Instead, 2024 will see a return to static hero banners. These high-definition banners fill the page right up to the fold. They’re responsive, having a great impact on desktop and mobile alike.

Hero Banners invite people to interact immediately and distil your branding into a focused message. This website design trend can do a lot for brands that prefer a focused user experience.

AI Design Features

AI has been the buzzword of digital circles for over a year now, and we are still seeing more use cases and innovations surfacing. While the basic Large Language Model content is nothing to write home about, the more advanced uses have us thinking.

Layout Generation

With machine learning, there are models like Hostinger that can create website layouts and templates, based on what most websites have already. It might not create anything ground-breaking, but it could give designers more time to focus on customisation and finer points.

Visual search

Using computer vision to recognise and identify certain objects, visual search functions have helped users identify plants, artists and landmarks, learning about the world through their phone camera.
In 2024, visual search will support eCommerce platforms by helping users find similar items for sale online. No more prying for where your friend got their trainers…

Dynamic Content Personalisation

By understanding how users interact with a site, AI can highlight content that may be most interesting to them. Just like Spotify’s playlist creation and recommendations, your website could create personalised wish-list suggestions, related products and blog recommendations.


With AI content generators, customer service bots are likely to get an upgrade in 2024. They’ll be more able to write natural language, respond to technical commands and even walk users through payment processes. As long as your bot is equipped with the right API for your payment system, your website users will find making payments more accessible and satisfying.

Generative “Art”

AI has been making marketing imagery much quicker and cheaper for brands, and it looks like this will continue. AI art can mimic art media such as oil paints and charcoals, and styles such as cubism and pointillism.
We predict this will lead to a rise in complex imagery for some brands (where appropriate), as access to artistic images will no longer require artist and illustrator commissions.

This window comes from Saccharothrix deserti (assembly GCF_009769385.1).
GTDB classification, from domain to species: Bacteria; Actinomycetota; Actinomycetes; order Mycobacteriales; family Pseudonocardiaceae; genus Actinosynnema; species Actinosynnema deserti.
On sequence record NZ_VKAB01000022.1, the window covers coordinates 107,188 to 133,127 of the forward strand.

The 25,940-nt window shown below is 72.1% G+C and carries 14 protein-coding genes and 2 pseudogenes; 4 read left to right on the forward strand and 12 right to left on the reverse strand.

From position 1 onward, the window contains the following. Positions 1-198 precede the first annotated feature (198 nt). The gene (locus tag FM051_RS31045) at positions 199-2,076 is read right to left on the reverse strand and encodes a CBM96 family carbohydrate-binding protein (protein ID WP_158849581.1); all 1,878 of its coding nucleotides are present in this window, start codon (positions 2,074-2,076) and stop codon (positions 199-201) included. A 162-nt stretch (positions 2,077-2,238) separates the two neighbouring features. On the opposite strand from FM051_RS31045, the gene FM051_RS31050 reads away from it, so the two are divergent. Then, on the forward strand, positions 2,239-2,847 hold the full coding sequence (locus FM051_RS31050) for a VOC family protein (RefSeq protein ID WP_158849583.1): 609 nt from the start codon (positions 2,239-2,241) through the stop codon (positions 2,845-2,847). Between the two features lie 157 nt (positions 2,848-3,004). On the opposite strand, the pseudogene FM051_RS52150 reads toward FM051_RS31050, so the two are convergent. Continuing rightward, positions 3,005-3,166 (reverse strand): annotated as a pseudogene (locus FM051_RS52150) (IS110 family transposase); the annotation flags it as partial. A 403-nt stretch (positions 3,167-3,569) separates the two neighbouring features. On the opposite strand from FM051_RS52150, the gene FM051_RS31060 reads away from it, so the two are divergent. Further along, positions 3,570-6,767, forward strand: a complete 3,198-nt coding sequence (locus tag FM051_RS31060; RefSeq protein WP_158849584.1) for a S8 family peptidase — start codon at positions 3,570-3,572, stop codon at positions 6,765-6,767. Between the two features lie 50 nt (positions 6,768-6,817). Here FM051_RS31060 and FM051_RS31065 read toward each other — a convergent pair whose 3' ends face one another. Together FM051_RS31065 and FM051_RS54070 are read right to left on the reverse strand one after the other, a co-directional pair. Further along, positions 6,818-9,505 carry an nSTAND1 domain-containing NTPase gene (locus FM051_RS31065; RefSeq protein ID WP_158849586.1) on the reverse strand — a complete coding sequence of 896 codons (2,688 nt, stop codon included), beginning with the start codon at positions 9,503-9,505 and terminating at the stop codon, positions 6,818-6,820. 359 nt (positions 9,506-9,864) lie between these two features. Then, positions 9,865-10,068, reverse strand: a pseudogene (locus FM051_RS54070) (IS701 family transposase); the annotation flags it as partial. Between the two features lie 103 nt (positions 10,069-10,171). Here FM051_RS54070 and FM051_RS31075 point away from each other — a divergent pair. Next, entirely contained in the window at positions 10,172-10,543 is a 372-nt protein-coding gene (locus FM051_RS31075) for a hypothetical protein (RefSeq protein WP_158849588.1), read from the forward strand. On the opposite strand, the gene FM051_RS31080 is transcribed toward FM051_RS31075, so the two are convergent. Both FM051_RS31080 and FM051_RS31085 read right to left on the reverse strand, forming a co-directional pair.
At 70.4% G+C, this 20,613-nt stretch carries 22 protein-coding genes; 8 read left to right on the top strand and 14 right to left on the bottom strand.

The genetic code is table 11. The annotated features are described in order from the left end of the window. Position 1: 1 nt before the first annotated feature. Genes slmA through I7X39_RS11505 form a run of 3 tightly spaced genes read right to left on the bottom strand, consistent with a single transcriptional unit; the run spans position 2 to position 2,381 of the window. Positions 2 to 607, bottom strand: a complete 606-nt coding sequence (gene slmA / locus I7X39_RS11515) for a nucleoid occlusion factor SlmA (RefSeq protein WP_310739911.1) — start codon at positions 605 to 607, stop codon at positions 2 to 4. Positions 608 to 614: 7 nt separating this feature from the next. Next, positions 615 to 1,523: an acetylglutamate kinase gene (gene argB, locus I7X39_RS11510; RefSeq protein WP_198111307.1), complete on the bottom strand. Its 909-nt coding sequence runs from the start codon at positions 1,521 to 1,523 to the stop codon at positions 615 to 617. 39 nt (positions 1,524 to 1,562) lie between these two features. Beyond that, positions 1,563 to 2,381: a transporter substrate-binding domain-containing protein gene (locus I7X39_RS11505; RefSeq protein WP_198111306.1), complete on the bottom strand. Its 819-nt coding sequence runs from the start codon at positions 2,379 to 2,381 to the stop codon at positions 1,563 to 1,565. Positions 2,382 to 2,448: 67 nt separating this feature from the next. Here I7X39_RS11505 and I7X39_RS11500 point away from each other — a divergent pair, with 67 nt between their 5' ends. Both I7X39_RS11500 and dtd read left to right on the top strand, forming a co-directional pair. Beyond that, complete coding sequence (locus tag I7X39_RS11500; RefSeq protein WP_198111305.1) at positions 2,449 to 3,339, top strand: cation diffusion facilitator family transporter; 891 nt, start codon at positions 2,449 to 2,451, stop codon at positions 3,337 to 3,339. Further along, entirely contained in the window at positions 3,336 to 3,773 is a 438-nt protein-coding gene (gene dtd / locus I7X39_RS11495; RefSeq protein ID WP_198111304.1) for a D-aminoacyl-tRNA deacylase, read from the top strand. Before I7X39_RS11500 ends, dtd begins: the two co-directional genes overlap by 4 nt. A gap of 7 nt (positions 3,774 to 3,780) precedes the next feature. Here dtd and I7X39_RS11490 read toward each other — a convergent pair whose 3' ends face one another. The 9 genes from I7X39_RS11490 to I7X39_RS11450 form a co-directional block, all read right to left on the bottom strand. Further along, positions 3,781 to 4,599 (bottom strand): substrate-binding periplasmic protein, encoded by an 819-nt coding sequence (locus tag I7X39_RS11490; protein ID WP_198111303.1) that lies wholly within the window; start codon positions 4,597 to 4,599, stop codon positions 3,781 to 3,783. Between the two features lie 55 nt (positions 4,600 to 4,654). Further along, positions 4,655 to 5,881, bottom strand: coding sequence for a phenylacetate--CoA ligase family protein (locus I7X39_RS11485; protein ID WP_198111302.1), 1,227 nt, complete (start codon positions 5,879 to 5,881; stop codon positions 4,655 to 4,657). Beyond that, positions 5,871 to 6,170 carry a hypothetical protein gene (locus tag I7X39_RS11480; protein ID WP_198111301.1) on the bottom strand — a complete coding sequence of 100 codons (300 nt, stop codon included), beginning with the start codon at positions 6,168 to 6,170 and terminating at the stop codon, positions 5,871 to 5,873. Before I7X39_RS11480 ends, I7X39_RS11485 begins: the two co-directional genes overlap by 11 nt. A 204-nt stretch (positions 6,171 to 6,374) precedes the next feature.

**AI Pitfalls**

However, as fast and affordable as AI is making imagery, it is an imperfect solution. AI and generative art programmes frequently offer surreal additions to images, such as disembodied limbs or exaggerated facial expressions.
It also can never mimic true creativity. It is generative, not imaginative, and can only draw on what exists already.

For original art and thinking, brands will need to invest in human artists.

Kinetic Typography

Kinetic typography or dynamic typography is a feature that adds animation to text to create a whimsical and expressive home page feature. This is great as it can work as a loading animation, as in this zine from CashApp. It can also be triggered as a scroll animation, encouraging users to read to the end.

Accessible Website Design

In recent years, website designers have been paying more attention to accessibility for all. In part, this means enabling users that have disabilities, conditions or impairments which cause a barrier to internet use. Many people use assistive technology such as screen readers, magnifying software, closed captioning and eye trackers.

Accessible design takes proper coding to enable keyboard navigation, translation to audio or braille, or other enabling technologies. Make sure to include:

  • Breadcrumbs to allow users to jump back up the page hierarchy
  • Alt Text that describes the image accurately
  • High colour contrast (above 4.5:1) to support users with low vision, colour blindness or migraine
  • Descriptive link anchor text, not just “click here”.
  • Semantic HTML such as heading, navigation and button tags to help assistive tech replicate the structure.
  • ARIA (Accessible Rich Internet Applications) for elements that don’t have semantic HTML tags

One great example of an e-commerce website that is beautiful and accessible is Pink Moon. This site has almost no contrast errors, it’s structured logically and uses semantic HTML and ARIA tags throughout.

pinkmoon accessible website design screenshot

Build it Well with eSterling

“As always, it’s contextual: You can look up some beautiful modern design techniques, but when you actually describe what they are, it’s similar to what we’ve always been doing, with a new twist. The way you use these design concepts is what makes a website look modern.

Joel Birkett, Designer at eSterling Ltd.

There are fluctuations in web design trends, and the key is to understand which will stand the test of time. Is AI another bubble? Will custom cursors drive conversions? We’re willing to experiment with you. A lot of what makes today’s websites look brand new is similar to what’s gone before; the big impact is thanks to quality design.